Extensions to the Self-Employed income Scheme and Flexible Furlough and JRS
The government through the chancellor of the exchequer Rishi Sunak, announced on Friday that the Self-Employment Income Support Scheme will be extended. As such, those eligible will be able to claim a second and final grant capped at £6,570
The Chancellor also outlined further details on the extension of the Coronavirus Job Retention Scheme, including improved flexibility to bring furloughed employees back part time in July, one month earlier than expected and a new taper requiring employers to contribute modestly to furloughed salaries from August. This represents a new Job Retention scheme which commences from the 1st of July, meaning new requirements around the eligibility to the original scheme up to the end of June. Both schemes are UK wide and there are no changes to those eligible.
The Self-Employed Income Support Scheme (SEISS)
Those eligible under the Self-Employment Income Support Scheme (SEISS), which has so far seen 2.3 million claims worth £6.8 billion will be able to claim a second and final grant in August. The grant will be worth 70% of their average monthly trading profits, paid out in a single instalment covering three months’ worth of profits, and capped at £6,570 in total.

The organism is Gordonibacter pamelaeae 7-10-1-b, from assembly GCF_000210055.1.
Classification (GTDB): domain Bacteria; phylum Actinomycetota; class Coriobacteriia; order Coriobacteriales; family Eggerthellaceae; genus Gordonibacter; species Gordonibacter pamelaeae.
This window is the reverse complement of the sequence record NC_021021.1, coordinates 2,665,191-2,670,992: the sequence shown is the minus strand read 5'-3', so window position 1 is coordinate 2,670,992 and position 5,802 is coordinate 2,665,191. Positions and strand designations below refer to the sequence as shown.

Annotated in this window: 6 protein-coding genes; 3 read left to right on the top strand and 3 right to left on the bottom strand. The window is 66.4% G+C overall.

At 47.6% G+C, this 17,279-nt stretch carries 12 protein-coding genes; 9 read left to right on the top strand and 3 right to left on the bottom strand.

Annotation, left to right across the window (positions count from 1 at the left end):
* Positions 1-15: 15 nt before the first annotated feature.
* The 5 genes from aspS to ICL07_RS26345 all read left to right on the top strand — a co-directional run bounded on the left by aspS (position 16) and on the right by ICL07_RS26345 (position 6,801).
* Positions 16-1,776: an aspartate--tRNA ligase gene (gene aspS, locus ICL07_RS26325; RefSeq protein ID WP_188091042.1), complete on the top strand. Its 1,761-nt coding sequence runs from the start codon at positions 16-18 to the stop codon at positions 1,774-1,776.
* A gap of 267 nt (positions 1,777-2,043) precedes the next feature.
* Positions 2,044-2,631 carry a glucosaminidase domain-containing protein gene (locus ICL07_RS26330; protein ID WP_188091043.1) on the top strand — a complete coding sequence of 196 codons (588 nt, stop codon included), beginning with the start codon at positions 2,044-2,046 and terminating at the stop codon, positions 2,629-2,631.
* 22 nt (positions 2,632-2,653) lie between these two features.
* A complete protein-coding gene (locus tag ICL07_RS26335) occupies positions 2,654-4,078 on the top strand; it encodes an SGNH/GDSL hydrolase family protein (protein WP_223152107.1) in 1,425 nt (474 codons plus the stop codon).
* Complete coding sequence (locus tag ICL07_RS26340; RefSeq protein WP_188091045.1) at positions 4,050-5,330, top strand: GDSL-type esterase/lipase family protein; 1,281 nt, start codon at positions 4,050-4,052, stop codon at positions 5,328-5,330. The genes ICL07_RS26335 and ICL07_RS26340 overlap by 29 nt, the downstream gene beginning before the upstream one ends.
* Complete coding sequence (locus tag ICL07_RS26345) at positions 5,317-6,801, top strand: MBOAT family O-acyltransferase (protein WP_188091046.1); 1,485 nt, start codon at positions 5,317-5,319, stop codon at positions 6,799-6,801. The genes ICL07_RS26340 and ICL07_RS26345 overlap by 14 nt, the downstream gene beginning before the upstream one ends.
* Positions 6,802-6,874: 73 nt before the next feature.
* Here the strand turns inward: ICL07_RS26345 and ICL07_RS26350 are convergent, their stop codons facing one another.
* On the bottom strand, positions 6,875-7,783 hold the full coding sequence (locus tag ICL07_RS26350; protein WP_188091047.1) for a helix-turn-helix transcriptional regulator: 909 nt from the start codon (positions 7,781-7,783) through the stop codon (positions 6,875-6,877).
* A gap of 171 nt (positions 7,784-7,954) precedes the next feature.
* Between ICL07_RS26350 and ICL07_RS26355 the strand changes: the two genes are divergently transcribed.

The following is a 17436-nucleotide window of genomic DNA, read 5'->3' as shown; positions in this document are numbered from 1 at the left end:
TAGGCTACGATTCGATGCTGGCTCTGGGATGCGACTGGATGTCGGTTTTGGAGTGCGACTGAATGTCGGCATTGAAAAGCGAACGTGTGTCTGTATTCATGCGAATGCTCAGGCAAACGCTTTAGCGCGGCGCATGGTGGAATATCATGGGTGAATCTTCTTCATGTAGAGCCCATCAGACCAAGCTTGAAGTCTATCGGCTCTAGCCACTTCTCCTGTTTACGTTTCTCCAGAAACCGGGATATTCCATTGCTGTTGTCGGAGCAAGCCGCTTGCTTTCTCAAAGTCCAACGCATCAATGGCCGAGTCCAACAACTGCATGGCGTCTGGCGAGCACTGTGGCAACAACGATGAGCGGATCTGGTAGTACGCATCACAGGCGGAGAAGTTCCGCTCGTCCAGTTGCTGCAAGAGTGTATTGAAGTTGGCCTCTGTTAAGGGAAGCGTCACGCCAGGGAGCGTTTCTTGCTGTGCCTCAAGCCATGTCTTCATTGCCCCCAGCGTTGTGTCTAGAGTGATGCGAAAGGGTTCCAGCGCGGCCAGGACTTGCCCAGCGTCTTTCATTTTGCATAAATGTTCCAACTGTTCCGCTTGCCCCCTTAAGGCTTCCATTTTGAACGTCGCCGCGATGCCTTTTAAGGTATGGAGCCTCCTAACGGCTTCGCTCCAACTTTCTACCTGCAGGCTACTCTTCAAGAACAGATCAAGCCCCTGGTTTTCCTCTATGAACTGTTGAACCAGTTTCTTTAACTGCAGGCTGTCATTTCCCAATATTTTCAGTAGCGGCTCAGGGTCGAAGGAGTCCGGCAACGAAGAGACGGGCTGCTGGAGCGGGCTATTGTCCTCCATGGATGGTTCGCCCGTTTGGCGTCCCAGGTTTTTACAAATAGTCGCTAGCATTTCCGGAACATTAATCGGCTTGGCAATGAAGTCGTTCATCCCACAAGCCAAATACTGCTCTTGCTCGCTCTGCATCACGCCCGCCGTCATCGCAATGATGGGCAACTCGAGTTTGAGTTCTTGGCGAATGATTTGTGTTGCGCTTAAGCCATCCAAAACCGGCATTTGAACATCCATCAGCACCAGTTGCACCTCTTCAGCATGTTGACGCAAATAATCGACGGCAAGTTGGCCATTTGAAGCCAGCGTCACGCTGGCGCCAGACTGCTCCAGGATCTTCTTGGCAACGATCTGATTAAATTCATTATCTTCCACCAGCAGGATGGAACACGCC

Individuals can continue to apply for the first SEISS grant until 13 July. Under the first grant, eligible individuals can claim a taxable grant worth 80% of their average monthly trading profits, paid out in a single instalment covering three months’ worth of profits, and capped at £7,500 in total. Those eligible have the money paid into their bank account within six working days of completing a claim.
Applications for the second grant will open in August. Individuals will be able to claim a second taxable grant worth 70% of their average monthly trading profits, paid out in a single instalment covering three months’ worth of profits, and capped at £6,570 in total.
The eligibility criteria are the same for both grants, and individuals will need to confirm that their business has been adversely affected by coronavirus. An individual does not need to have claimed the first grant to receive the second grant: for example, they may only have been adversely affected by COVID-19 in this later phase. Further guidance on the second grant will be published on Friday 12 June
The Job Retention Scheme
The Chancellor on Friday also confirmed further details on how the Coronavirus Job Retention Scheme (CJRS) will continue to support jobs and business as people return to work, and following the announcement of an extension of the scheme on the 12th of May, how the new scheme would firstly effect the employer contributions but also the availability of bringing staff back to part-time or more work in the near future to help and assist employers restart their business as usual.